• Where a claim involves internal stressors which arise either from interpersonal conflict, supervisory or performance management issues, the WorkCover Authority is more likely to rely on a specific defence to a claim. [This defence is contained in section 82 of the WorkCover legislation in Victoria ] which provides that compensation is not payable if the stress condition is predominately related to specified management activity which is both reasonable and conducted in a reasonable manner
  • In order to submit a WorkCover claim, it is necessary to demonstrate that you have suffered an ‘injury’ within the meaning of the WorkCover legislation. This means that you must demonstrate that you are suffering from a clinical medical condition rather than mere emotion. The best indicator of whether or not you are suffering from a medical condition is whether or not you are having treatment for the condition.
  • If you have not sought medical treatment for your stress condition, this does not mean that you are not suffering from a clinical medical condition. It does, however, make it more difficult to establish that you are suffering from a condition. Seeking medical advice when you are suffering the effects of stress is very important, irrespective of whether or not you are intending to make a WorkCover claim.
  • If you are suffering from a medical condition which is likely to last for some time, it can be very important to submit a WorkCover claim. It is, however, important to carefully analyse your situation to be satisfied that you are suffering from a medical condition and that submitting a claim is in your interests.
  • In some cases, where there is no evidence of a clinical condition, a stress claim is filed by an employee to help mediate or resolve interpersonal conflict at work. An example may be someone who feels that they are not properly treated by a superior might launch a claim to bring about a change in attitude. Lodging a claim where there is no significant clinical condition or any absence from work may be counter-productive because it changes the focus away from the inappropriate conduct of another person to the illness of the claimant. Often, it can be more productive to attempt to address the behavioural issues first without resorting to a WorkCover claim. Obviously, in cases of significant illness and absences from work there may be no alternative but to lodge a claim.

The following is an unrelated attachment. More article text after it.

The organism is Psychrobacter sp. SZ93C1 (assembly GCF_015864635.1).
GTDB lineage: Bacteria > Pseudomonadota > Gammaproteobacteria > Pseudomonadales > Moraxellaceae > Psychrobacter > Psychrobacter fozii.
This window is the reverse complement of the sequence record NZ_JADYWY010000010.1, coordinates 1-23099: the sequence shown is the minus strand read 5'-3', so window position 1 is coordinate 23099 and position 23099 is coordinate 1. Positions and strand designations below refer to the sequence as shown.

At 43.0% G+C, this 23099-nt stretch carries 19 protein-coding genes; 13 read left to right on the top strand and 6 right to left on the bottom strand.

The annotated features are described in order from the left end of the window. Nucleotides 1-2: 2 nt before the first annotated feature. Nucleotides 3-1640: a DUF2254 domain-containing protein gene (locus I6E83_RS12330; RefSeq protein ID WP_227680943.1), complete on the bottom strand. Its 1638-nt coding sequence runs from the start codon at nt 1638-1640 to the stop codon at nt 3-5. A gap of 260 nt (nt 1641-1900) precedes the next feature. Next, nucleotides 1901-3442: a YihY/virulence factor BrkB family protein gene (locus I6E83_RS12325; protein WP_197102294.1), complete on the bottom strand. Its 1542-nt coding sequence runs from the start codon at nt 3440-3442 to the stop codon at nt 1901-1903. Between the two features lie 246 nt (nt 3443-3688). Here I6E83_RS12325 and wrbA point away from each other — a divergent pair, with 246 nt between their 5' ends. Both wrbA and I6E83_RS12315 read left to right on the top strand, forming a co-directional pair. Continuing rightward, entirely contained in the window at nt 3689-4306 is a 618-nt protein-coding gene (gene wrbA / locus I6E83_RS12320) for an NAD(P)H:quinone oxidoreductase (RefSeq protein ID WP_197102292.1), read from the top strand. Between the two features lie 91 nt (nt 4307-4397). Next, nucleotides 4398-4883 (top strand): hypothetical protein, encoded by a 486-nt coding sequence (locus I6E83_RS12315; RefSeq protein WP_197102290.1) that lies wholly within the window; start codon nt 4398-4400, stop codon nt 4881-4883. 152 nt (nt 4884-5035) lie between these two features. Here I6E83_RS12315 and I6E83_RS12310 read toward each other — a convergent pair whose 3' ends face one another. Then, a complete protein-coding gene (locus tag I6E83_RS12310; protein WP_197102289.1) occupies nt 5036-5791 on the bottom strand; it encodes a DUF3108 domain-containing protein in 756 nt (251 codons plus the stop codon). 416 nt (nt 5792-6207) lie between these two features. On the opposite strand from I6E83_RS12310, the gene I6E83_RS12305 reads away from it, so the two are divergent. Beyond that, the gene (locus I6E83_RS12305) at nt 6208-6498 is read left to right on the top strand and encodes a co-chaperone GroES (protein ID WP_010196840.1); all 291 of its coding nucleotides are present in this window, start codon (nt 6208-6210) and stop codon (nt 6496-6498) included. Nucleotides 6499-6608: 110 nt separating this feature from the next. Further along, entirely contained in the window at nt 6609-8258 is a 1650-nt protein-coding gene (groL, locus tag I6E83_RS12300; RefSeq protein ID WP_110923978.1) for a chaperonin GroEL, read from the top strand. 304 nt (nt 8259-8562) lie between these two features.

• In stress claims, it is important to be able to demonstrate the history of medical treatment which corroborates the source of stress. Therefore, if you do not wish to lodge a WorkCover claim at this time, either because your condition is not serious enough or you are concerned about your employer’s response, it is still very important that you attend your relevant medical practitioners and obtain medical assistance. This will mean that, if at a later date, you submit a claim you will be able to rely on the documented history of your attendances (which will most likely include the doctor’s notes as to the source of your stress).
  • When you lodge a claim it will be necessary to specify in general terms the sources of your stress. This may occur briefly when you fill out the claim form or in more detail if you provide a statement to a WorkCover investigator or attend a WorkCover medical examiner. It is important that you understand the ambit of the exceptions in the WorkCover legislation under which compensation is not payable for stress from certain sources. These sources relate to reasonable actions taken in a reasonable manner by an employer to discipline counsel demote an employee etc. You should read the material in this website about this exception.